This course analyzes aggregate care models for the elderly. It explores social policy on aging from a governmental and interagency perspective. Population changes and aging in society are highlighted. Public health and social agency strategies are explored. Ethical issues relating to aging and social policy are discussed.
The course explores social and psychological aspects of aging, common physical health problems in the elderly, and behavioral and biological aging theories. Behavioral theories such as stress models, person-environment fit, and social cognitive theory are examined. Special attention is given to mood disorders, dementia, elder abuse, congestive heart failure, degenerative joint disease, and osteoporosis as prototype concerns. Common therapeutic interventions such as fall prevention, pain management, and exploitation prevention and assessment strategies for social, psychological, physical, and functional health aspects of aging are emphasized. Public health implications of depression, delirium, dementia, and elder exploitation are explored. Health advocacy approaches, prevention models, and critical pathway analysis are used to frame health promotion and disease prevention programs.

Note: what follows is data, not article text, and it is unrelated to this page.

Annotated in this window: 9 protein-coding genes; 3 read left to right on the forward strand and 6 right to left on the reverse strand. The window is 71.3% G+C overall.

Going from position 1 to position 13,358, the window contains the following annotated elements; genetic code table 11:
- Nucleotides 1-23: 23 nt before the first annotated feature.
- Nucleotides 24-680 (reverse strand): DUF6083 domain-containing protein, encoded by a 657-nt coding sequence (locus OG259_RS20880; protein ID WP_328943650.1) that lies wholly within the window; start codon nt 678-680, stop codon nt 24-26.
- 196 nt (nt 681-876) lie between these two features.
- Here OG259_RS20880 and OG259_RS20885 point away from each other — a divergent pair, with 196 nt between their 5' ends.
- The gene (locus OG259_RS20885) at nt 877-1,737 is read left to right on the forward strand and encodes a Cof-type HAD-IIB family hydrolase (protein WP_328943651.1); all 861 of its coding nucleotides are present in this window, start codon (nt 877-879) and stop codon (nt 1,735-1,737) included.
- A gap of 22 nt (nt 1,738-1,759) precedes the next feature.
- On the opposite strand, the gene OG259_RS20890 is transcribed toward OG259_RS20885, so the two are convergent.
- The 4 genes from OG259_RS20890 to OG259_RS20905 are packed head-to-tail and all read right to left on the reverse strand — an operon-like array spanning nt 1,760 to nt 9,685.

This practicum course offers opportunities for students to observe and work with a preceptor in clinical or community settings serving the elderly. Seminar meetings and clinical experiences allow students to apply concepts of gerontology in actual elder-care situations.
Pre-requisites: GERO 410/510, GERO 422/522, GERO 591.
This course explores treatment of mental health problems in the elderly using pharmacological interventions. Drug treatment for depression and psychosis are featured, as well as management of behavior disorders related to dementia along with the role of psychoactive drugs in the care of older adults. Appropriate and inappropriate uses of such drugs will be compared. Depression and dementia will be examined as prototypes of psychoactive drug use in the elderly. End-of-life issues and pain relief will be addressed.
Pre-requisites: GERO 410/510, 422/522, or special permission.